Chrysanthemum eeTee(60g) Herbal Extract Instant Granules
Chrysanthemum Flower – THE flower that calms, cools and clears.Chrysanthemum Flower (Chrysanthemum morifolium) is used as a tonic herb and consumed as a tea to nourish the Yin and as an herb to remove wind and heat (inflammation) from various areas of the body. For thousands of years it has been used in China as a wonderful remedy for a healthy life, and is considered by many to be a “longevity herb” because of its excellent, safe and gentle anti-inflammatory actions. Today, it continues to be one of the most commonly consumed herbs in Asia, consumed by millions of people every day as a delicious, satisfying health beverage that addresses many health issues that people face every day. Chrysanthemum is classified as a surface-relieving herb with yin-nourishing properties. As a safe, delicious, time-tested “cooling herb” that disperses excess “heat” in the surface of the body, it has a thousand applications.
According to traditional Chinese herbal theory, its functions include nourishing Yin, dispersing ascending Yang, dispersing wind and heat (especially from the face, head and upper body), brightening the eyes, relieving dry eyes (with or without tearing), relieving headaches, calming the liver and clearing liver heat. Chrysanthemum Flower is renowned for clearing the skin.
It is most famous and widely used to improve vision and clear heat from the eyes. Chrysanthemum Flower may help improve vision, and is used for a wide range of everyday eye problems such as eye strain, soreness and redness. Chrysanthemum Flower both nourishes the eyes and clears heat from the eyes. It is very widely used by those who tend to experience dry eyes, dry eyes with tearing or redness due to irritation by dust, wind, heat and allergies.
Chrysanthemum is also used in Asia to clear the mind. Consuming a relaxing cup of Chrysanthemum tea at bedtime is believed to improve one’s memory. For mental workers and students, it can help prevent or relieve migraines and headaches caused by too much thinking, reading, stress and computer work. Consumed during the day or in the evening, it helps relieve stress and tension.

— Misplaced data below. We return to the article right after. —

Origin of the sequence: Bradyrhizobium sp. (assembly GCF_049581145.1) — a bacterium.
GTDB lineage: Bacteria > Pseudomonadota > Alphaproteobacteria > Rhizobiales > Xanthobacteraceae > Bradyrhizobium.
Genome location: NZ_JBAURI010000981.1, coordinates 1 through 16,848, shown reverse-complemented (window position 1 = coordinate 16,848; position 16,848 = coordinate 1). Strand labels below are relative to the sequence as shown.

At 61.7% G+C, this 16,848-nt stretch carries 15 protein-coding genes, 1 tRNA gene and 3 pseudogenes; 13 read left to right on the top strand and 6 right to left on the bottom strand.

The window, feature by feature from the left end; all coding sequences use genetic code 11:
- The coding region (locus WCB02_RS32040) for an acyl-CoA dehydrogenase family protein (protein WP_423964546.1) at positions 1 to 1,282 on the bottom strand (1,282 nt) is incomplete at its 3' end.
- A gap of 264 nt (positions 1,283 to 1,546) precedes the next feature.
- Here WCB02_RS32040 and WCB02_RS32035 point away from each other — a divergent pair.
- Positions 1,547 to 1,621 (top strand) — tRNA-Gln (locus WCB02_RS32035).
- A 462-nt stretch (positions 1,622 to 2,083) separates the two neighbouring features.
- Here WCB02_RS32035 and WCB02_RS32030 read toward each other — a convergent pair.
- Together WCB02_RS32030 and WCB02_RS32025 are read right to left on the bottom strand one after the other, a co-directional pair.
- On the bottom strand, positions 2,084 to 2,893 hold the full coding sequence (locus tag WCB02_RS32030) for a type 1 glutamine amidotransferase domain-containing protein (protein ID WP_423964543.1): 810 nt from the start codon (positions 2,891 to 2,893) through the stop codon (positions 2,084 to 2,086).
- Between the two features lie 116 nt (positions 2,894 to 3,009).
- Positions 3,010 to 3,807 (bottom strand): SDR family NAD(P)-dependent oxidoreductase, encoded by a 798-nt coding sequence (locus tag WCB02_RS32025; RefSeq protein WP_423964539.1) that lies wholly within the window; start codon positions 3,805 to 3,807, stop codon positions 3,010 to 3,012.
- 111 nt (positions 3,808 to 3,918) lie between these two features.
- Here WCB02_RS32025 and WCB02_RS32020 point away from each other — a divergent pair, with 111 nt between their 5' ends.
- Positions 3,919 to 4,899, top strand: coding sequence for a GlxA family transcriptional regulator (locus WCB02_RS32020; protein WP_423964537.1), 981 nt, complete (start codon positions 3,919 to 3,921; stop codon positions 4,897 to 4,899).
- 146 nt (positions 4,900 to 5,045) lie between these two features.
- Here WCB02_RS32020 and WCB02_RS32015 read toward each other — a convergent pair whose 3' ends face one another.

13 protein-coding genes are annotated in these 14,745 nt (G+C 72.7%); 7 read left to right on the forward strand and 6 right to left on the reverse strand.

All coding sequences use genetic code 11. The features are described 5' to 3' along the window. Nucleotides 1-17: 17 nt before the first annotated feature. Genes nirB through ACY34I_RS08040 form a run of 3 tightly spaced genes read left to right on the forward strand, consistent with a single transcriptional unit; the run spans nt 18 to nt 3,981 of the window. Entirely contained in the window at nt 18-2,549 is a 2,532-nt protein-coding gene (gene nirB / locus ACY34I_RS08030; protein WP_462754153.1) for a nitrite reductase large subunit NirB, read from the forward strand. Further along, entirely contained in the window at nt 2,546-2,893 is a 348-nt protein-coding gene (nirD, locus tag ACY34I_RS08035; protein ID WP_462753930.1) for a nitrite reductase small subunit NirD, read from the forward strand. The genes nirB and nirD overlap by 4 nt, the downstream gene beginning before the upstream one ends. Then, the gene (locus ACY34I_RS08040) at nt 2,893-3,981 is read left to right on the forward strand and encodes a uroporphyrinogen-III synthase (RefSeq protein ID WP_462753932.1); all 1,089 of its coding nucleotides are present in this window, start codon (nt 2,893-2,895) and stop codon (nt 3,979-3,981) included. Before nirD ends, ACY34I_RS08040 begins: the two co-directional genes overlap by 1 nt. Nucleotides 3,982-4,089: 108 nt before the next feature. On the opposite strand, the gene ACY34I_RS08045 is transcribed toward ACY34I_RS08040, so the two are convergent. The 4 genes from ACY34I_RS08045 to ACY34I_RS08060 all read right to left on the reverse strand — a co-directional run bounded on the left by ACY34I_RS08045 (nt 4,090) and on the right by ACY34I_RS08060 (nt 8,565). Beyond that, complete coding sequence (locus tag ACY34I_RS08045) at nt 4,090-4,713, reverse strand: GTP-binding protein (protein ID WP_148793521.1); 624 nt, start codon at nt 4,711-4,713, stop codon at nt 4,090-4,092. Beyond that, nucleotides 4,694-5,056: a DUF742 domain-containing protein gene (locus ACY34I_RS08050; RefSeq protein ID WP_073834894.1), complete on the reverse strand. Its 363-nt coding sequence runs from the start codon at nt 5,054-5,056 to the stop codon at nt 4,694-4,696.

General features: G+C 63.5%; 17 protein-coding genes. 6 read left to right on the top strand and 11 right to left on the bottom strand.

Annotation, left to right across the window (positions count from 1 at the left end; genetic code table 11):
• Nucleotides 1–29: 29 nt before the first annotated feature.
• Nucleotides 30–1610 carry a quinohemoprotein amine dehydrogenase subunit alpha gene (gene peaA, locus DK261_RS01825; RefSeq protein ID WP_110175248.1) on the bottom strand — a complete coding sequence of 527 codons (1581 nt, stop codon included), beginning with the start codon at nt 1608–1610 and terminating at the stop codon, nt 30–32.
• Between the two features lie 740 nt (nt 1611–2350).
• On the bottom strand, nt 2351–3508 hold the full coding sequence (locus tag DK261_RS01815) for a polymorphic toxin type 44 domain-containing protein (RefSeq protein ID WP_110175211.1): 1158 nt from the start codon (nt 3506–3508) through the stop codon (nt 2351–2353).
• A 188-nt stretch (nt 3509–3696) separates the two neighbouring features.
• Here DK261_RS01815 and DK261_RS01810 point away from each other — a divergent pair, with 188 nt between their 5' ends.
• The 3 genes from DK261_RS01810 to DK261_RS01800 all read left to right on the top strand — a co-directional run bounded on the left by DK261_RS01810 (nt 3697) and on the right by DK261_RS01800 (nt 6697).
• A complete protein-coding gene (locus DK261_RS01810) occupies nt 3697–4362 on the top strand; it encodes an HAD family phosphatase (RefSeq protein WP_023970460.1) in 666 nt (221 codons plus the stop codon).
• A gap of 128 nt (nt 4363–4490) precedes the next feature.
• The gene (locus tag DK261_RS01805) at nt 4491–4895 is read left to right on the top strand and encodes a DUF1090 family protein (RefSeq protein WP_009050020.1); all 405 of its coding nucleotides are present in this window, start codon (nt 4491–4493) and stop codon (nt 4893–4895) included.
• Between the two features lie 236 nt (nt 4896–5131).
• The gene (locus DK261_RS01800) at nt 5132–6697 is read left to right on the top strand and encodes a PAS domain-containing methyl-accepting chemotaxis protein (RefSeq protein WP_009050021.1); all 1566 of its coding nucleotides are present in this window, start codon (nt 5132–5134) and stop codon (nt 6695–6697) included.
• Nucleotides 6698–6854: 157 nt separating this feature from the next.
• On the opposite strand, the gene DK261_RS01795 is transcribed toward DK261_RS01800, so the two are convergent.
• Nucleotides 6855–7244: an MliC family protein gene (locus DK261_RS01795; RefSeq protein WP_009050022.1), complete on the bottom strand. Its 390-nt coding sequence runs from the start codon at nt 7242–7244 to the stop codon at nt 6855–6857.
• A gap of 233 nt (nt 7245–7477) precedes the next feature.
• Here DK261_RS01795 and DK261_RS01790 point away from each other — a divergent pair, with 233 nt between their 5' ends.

For conditions that involve heat and inflammation, you may consult with your doctor or certified herbalist for other specific uses of this tea.
Most botanicals are woody and fibrous. The woody fiber (cell walls) generally makes most botanicals difficult to digest. Thousands of years ago, humans discovered that cooking, making teas, decoctions and soups with water and/or alcohol improved the potency and efficacy of the foods, beverages, tonics and medicines they consumed.
When a botanical is boiled in water or extracted in alcohol or other solvent, the constituents of the botanical are released from the fiber that contains them and are dissolved into the liquid medium. The resulting “tea,” or paste is highly assimilable. Also, it is much easier to consume because the material has been “reduced” to a much smaller volume and yet the potency is higher. Without the extraction, the body would have to do a digestive “extraction” of the materials bound to the fiber, adding much stress to our GI tract. Since we do not have the digestive tract of a ruminate, this “extraction” method is not very effective, nor is it efficient.
Of course, the technology back then was primitive, relying on simple stove boiling to break down cell walls. Amazingly, extraction technology has not changed much even during the industrial-scientific era - it is just performed on a much larger scale. We still rely on the application of heat to a tank of solvents such as water or alcohol for several hours until the constituents of the raw herbs have been released into the hot solvents.
However, the traditional heated extraction has its downsides besides its benefits.
- It is not suitable for extracting heat sensitive substances such as protein, amino acids, essential oils and enzymes.
- Starch and saccharides of low molecular weight can gelatinize and become cohesive under heat, preventing the effective release and extraction of active ingredients.
- Substances with no or few pharmacological effects can be released simultaneously.
- The heated process accelerates the oxidation process.
- It can result in polymerization and decomposition of active constituents.